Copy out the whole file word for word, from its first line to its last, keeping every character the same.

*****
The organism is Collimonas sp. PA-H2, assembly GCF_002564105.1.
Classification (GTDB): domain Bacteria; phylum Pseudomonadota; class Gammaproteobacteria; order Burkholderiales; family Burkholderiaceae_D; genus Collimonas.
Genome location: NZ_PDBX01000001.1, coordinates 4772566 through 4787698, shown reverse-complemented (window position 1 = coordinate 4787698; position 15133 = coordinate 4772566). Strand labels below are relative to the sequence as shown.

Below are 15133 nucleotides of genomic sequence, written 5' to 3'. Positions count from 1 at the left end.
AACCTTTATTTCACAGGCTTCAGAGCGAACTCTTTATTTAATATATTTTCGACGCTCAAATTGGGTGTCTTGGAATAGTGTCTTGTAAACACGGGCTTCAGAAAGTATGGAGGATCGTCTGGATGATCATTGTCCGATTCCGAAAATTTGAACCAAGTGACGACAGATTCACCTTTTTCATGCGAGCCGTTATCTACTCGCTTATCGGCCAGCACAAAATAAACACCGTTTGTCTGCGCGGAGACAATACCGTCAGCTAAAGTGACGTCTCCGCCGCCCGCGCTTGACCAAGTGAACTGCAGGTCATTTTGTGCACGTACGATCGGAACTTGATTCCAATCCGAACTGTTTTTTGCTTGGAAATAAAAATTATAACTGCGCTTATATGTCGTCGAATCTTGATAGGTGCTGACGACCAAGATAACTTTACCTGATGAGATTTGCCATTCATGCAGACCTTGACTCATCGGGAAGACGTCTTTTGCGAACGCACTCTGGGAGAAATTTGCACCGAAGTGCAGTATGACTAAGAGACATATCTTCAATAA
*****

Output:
The organism is Collimonas sp. PA-H2, assembly GCF_002564105.1.
Classification (GTDB): domain Bacteria; phylum Pseudomonadota; class Gammaproteobacteria; order Burkholderiales; family Burkholderiaceae_D; genus Collimonas.
Genome location: NZ_PDBX01000001.1, coordinates 4772566 through 4787698, shown reverse-complemented (window position 1 = coordinate 4787698; position 15133 = coordinate 4772566). Strand labels below are relative to the sequence as shown.

Below are 15133 nucleotides of genomic sequence, written 5' to 3'. Positions count from 1 at the left end.
AACCTTTATTTCACAGGCTTCAGAGCGAACTCTTTATTTAATATATTTTCGACGCTCAAATTGGGTGTCTTGGAATAGTGTCTTGTAAACACGGGCTTCAGAAAGTATGGAGGATCGTCTGGATGATCATTGTCCGATTCCGAAAATTTGAACCAAGTGACGACAGATTCACCTTTTTCATGCGAGCCGTTATCTACTCGCTTATCGGCCAGCACAAAATAAACACCGTTTGTCTGCGCGGAGACAATACCGTCAGCTAAAGTGACGTCTCCGCCGCCCGCGCTTGACCAAGTGAACTGCAGGTCATTTTGTGCACGTACGATCGGAACTTGATTCCAATCCGAACTGTTTTTTGCTTGGAAATAAAAATTATAACTGCGCTTATATGTCGTCGAATCTTGATAGGTGCTGACGACCAAGATAACTTTACCTGATGAGATTTGCCATTCATGCAGACCTTGACTCATCGGGAAGACGTCTTTTGCGAACGCACTCTGGGAGAAATTTGCACCGAAGTGCAGTATGACTAAGAGACATATCTTCAATAA